power struggle

The #1 Way to Overcome a Power Struggle with Your Child

A power struggle with your child can be such a treacherous landmine to navigate. An interaction can begin innocently enough. Then,  before we know it, we are knee-deep going head-to-head with our child and we don’t even know how we got there. All sorts of damage can be done to our relationship with them, and we may not have even solved the initial problem!

A Power Struggle Can Sneak Up on Us

So it was with my client recently. She and her daughter had a history of power struggles. This mom was stressed, frustrated and disappointed in the relationship she had built with her daughter. It was not at all like she had envisioned when her daughter was born.

This mom texted me in a panic on a Sunday night recently. They had just gotten finished with a spring break trip that had been inadvertently planned the week before spring break began, and then her daughter had actual spring break off from school. So this little girl was getting set to go back to school Monday morning after two full weeks off. On Sunday night, she adamantly refused to get on the bus the next morning.

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Reaching out for help

My client reached out to me asking for help to navigate this situation, as she anticipated it not going well the next morning. Even over text, I could immediately sense her getting triggered by her daughter’s school refusal. I could tell in her mind she was envisioning arguing with her daughter, tears, maybe even having to physically carry her onto the bus or even drive her to school.

Not at the outcome we want

She was lost, confused and stressed and needed help. Here is what I texted to her:

Remember the iceberg – kids want to do well and when they don’t, it’s because something is preventing them. I’m sure this triggers you and makes you want to dig your heels in. Instead, empathize with her – “You don’t want to go to school today? I bet it’s hard to think about going back after so much time off. Boy, didn’t we have fun on your break? But now it’s time to get back to school. I bet your teacher missed you over these last two weeks and she’s going to be so happy to see you walk into her classroom today.”

This is how you connect first, letting her know you understand how she must feel. Two weeks to a seven-year-old might as well be all summer. But inside many layers of connection you are going to offer her is the boundary that as hard as it may be, she still has to go back to school. Does that make sense? And all along, you must be very, very careful not to get triggered and slip into a power struggle.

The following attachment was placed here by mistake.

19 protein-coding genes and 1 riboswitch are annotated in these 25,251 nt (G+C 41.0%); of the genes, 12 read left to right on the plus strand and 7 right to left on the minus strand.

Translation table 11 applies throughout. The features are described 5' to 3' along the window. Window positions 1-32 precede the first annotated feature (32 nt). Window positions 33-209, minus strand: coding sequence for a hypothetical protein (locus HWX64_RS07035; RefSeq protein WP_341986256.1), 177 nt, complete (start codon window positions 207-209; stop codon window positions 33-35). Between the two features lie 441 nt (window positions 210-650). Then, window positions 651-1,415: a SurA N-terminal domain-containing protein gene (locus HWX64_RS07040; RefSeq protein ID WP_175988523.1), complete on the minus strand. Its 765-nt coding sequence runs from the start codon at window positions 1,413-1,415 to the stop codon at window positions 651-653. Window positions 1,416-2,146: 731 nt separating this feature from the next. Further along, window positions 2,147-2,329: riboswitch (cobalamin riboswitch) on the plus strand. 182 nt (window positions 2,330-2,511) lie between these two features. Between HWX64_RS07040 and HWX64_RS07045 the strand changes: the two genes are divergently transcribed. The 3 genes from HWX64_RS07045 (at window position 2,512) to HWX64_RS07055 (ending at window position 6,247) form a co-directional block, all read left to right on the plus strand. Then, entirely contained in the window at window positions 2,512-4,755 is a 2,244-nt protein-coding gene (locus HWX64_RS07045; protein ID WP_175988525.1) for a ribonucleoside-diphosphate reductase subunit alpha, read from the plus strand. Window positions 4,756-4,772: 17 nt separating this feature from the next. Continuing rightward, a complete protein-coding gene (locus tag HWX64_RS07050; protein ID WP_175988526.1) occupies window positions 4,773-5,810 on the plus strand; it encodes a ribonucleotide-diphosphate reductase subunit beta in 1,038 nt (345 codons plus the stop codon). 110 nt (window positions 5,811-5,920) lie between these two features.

THIS is the outcome we want

She then texted me the next morning to tell me that the morning went beautifully. She had gotten up early and had extra cuddle-time with her daughter. They talked about all the fun they will have over this coming summer. She even gave her a back rub after breakfast and before school. Her daughter pointed out that cats don’t have to go to school, which prompted her to remember wishing she was her dog when she was young so that she didn’t have to go to school. This way of responding to her daughter’s refusal to go to school – with connection first and holding the boundary second – allowed them such a powerful bonding experience. Her daughter went off happily to school, and my client celebrated a parenting victory!

This way of interacting with and responding to your child works well in so many power struggles. At the end of the day, our children want to feel seen, heard and valued. And by navigating situations like this, we can bypass the power struggle and get right to the effective work of resolving the initial issue.

>>> Fill out the form below to get my FREE guide to Overcoming power struggles <<<

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Steps to Navigating a Power Struggle


Then, hold the boundary.


In April 2018, I launched my NEWEST podcast – Powerful Parenting for Today’s Kids! In the very first episode I talk about this very topic! I hope you will tune in here or below.


>>> Fill out the form below to get my FREE guide to Overcoming power struggles <<<

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